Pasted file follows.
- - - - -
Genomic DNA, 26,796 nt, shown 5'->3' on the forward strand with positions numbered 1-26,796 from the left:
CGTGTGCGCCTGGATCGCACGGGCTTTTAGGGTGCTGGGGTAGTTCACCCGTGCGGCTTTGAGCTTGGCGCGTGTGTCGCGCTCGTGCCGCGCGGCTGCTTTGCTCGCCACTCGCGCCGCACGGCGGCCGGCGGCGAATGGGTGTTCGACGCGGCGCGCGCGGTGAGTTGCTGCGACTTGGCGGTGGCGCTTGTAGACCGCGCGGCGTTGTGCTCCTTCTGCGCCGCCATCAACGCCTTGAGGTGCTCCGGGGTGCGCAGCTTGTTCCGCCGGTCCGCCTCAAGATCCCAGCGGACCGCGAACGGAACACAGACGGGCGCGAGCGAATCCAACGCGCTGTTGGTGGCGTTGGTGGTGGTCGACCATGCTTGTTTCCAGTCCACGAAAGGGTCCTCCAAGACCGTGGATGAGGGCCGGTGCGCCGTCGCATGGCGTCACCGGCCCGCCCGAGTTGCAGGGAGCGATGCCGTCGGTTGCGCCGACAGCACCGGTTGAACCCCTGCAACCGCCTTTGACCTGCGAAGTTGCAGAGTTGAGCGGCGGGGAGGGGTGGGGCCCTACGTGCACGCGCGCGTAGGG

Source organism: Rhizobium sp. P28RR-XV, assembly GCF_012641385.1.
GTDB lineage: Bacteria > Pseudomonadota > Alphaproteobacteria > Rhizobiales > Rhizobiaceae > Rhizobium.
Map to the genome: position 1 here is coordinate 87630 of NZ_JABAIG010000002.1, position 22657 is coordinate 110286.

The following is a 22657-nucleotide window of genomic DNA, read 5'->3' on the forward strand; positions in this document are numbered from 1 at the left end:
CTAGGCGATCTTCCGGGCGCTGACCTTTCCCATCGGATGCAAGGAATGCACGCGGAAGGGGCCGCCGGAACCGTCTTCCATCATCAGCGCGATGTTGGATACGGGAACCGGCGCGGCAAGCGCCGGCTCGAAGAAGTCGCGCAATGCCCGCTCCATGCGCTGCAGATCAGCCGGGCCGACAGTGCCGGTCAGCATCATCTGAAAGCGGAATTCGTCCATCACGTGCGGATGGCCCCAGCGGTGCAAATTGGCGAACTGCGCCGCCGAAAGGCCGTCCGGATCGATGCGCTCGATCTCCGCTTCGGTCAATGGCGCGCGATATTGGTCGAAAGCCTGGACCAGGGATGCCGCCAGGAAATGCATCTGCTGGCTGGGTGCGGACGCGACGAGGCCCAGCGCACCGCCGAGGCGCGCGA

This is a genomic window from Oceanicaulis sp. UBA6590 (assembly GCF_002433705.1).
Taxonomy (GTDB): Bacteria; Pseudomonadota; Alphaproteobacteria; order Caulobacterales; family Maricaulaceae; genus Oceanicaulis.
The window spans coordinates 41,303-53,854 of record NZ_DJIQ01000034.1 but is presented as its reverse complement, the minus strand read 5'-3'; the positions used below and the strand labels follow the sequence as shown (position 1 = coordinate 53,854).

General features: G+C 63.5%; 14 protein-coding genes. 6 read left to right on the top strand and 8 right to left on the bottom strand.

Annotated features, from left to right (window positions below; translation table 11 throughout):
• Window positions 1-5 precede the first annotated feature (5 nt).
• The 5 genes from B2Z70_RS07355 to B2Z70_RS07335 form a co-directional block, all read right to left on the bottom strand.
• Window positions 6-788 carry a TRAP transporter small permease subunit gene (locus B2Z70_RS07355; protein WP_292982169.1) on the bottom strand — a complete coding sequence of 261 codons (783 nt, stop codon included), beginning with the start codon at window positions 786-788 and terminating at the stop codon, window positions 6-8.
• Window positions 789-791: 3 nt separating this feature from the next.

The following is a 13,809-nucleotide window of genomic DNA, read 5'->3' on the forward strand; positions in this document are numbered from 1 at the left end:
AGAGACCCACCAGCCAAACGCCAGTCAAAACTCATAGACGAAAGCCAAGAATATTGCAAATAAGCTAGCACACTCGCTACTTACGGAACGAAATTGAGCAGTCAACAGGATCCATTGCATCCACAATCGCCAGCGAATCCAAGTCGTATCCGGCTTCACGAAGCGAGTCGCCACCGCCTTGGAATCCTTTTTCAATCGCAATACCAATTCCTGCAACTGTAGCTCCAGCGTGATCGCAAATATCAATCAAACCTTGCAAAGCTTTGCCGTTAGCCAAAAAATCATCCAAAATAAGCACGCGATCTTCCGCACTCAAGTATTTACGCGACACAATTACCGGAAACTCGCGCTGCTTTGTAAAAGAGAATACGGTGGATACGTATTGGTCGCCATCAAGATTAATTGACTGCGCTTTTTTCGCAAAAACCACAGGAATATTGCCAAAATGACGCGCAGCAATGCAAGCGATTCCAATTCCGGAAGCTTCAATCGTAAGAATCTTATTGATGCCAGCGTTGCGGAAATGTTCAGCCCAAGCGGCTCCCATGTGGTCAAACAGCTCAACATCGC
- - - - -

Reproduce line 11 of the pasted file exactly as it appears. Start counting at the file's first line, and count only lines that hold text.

General features: G+C 63.5%; 14 protein-coding genes. 6 read left to right on the top strand and 8 right to left on the bottom strand.